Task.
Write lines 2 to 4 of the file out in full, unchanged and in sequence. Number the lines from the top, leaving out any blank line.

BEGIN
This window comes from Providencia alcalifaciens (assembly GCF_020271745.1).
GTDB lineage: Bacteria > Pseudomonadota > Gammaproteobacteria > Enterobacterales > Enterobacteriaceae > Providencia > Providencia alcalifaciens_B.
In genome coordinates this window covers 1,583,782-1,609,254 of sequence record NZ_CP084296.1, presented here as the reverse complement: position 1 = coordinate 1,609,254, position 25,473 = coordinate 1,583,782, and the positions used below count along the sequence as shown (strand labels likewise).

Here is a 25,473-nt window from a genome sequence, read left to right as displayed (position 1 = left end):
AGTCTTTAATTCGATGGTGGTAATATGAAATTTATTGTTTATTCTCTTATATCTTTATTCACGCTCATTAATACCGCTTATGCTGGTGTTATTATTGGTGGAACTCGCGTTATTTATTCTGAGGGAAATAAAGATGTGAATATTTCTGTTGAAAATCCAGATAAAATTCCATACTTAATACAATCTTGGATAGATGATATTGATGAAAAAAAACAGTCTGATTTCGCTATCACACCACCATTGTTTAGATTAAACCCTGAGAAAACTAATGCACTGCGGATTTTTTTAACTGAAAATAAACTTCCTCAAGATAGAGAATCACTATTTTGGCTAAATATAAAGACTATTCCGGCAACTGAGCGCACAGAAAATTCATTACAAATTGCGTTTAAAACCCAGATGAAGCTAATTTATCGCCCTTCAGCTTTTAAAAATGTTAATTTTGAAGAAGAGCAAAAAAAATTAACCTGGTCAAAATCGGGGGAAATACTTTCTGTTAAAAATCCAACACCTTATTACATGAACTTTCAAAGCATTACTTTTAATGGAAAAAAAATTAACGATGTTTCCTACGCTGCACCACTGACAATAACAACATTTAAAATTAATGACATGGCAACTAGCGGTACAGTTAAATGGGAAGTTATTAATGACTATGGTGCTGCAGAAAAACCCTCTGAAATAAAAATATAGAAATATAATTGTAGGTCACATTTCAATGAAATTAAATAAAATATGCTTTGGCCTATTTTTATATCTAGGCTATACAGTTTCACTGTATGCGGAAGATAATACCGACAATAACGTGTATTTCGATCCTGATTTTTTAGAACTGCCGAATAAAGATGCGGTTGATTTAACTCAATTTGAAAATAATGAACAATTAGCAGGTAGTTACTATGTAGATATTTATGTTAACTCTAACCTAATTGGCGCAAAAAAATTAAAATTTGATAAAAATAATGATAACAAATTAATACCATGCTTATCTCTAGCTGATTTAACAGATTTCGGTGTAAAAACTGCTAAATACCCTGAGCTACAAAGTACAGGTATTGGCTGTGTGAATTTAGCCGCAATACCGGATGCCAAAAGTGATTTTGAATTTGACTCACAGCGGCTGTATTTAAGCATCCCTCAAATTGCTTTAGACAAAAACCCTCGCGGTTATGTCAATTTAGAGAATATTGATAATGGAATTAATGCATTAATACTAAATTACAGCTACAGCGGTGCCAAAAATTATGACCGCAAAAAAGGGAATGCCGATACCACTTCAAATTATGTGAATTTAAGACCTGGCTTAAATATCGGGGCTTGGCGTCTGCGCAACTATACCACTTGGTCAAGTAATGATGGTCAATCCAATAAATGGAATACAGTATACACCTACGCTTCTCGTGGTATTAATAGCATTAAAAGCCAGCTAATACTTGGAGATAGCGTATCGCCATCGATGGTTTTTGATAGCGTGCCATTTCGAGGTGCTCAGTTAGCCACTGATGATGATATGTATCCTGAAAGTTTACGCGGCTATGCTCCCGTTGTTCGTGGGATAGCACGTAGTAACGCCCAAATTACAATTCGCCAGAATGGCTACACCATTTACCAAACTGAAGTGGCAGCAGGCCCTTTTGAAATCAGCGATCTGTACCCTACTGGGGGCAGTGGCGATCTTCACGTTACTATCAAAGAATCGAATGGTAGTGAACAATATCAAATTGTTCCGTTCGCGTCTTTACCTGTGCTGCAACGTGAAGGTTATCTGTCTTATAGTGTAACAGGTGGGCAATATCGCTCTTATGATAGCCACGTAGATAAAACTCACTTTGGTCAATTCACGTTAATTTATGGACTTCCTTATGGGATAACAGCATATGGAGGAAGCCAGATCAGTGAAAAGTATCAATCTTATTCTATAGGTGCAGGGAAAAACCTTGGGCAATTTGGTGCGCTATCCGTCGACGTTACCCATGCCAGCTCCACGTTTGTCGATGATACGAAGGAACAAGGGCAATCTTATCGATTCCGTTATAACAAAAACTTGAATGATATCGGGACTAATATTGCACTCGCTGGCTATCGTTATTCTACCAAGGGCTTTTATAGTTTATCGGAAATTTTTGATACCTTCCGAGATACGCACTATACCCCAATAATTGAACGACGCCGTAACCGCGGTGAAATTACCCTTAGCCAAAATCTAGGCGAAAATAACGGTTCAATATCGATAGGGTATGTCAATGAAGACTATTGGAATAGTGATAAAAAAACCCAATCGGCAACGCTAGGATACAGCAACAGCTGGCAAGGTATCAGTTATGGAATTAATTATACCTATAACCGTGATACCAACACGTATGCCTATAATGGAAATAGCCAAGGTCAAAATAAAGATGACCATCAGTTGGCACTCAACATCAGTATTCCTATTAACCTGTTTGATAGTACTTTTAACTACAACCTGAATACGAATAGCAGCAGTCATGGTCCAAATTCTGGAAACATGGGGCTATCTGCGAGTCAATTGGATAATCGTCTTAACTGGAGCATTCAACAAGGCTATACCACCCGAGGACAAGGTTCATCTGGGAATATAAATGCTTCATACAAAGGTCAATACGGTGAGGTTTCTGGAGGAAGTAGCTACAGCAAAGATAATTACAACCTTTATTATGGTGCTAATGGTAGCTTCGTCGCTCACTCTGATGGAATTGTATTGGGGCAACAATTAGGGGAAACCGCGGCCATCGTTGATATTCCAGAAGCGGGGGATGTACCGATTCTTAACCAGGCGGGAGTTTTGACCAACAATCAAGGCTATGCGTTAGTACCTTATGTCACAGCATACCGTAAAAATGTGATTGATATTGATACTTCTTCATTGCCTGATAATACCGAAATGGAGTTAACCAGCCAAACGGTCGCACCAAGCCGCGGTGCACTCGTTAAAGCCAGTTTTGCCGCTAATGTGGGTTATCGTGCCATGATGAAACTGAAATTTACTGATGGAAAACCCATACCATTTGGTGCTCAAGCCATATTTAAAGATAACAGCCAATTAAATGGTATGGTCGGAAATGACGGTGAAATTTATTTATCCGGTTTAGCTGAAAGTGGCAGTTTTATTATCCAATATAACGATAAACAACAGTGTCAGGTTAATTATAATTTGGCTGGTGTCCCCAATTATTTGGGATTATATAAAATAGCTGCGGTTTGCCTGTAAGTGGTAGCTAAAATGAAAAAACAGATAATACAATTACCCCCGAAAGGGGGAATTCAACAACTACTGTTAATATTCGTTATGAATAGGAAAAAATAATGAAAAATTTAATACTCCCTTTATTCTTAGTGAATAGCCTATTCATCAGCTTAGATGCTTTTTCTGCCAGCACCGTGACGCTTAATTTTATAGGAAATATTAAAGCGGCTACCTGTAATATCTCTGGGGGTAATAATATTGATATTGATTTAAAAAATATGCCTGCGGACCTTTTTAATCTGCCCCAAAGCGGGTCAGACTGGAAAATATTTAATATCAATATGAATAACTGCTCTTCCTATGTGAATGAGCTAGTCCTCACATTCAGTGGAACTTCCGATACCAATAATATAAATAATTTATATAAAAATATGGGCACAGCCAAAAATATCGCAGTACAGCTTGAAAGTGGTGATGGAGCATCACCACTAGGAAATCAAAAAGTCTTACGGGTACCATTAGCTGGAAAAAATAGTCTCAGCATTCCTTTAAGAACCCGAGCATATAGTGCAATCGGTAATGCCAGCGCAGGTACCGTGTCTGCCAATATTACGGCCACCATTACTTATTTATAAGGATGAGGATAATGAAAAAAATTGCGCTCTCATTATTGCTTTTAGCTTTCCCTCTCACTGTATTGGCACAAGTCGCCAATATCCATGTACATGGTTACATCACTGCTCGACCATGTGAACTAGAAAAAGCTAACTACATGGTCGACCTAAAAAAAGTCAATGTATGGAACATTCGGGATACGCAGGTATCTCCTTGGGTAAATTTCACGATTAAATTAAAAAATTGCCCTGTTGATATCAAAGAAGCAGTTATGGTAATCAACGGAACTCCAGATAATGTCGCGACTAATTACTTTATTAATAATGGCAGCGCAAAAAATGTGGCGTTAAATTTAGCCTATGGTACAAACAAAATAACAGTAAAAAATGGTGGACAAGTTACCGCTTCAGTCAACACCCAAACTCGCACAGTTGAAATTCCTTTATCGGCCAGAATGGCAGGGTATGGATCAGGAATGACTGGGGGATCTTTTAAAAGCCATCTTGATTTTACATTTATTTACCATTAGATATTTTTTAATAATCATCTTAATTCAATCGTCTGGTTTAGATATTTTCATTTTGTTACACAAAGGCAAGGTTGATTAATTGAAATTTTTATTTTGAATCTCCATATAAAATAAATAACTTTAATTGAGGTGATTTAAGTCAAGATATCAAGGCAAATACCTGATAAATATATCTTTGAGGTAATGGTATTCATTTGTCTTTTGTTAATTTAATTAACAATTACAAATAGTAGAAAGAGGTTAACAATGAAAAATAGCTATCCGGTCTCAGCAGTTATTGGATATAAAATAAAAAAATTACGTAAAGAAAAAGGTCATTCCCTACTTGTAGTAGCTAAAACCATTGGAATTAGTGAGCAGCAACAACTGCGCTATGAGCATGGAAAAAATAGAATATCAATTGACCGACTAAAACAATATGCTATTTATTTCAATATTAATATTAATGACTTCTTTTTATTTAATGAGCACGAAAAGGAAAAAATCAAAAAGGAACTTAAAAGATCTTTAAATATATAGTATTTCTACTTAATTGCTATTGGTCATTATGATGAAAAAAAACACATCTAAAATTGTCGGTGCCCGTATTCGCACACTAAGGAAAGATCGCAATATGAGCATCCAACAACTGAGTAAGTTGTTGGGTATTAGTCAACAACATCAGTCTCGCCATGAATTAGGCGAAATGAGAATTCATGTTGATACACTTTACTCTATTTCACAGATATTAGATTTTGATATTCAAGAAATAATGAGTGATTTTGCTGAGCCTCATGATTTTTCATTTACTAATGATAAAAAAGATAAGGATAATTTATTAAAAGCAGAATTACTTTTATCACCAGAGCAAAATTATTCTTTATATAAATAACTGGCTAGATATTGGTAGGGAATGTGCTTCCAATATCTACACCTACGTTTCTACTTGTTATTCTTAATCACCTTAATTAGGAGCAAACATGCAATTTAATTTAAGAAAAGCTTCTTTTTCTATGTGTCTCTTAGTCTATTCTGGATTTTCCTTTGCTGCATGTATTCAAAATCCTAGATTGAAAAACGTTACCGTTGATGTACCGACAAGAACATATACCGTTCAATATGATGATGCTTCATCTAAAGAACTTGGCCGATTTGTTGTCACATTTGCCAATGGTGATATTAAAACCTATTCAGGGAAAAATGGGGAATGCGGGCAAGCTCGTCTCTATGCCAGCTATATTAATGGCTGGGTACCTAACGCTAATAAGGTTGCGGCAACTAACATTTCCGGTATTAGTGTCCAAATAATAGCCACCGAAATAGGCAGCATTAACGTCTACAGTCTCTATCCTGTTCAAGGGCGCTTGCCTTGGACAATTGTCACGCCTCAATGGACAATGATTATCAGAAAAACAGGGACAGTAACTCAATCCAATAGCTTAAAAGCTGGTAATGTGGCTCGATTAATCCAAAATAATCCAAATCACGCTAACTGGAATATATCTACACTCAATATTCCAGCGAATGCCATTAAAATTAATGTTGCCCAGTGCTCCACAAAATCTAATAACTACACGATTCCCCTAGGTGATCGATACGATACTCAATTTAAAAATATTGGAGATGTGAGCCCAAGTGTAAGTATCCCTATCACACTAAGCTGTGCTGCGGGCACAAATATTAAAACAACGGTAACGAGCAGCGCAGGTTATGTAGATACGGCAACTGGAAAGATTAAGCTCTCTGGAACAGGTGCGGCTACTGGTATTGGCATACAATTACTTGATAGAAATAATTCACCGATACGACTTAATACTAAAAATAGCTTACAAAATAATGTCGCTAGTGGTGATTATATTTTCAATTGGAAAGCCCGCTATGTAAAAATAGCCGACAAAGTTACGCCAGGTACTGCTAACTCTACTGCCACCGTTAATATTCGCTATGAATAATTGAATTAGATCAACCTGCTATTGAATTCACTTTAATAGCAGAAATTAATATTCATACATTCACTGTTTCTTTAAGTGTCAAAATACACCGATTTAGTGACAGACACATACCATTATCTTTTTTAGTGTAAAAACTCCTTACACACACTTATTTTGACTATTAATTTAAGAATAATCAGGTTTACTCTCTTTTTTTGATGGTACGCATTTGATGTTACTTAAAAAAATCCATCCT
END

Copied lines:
GTDB lineage: Bacteria > Pseudomonadota > Gammaproteobacteria > Enterobacterales > Enterobacteriaceae > Providencia > Providencia alcalifaciens_B.
In genome coordinates this window covers 1,583,782-1,609,254 of sequence record NZ_CP084296.1, presented here as the reverse complement: position 1 = coordinate 1,609,254, position 25,473 = coordinate 1,583,782, and the positions used below count along the sequence as shown (strand labels likewise).

Here is a 25,473-nt window from a genome sequence, read left to right as displayed (position 1 = left end):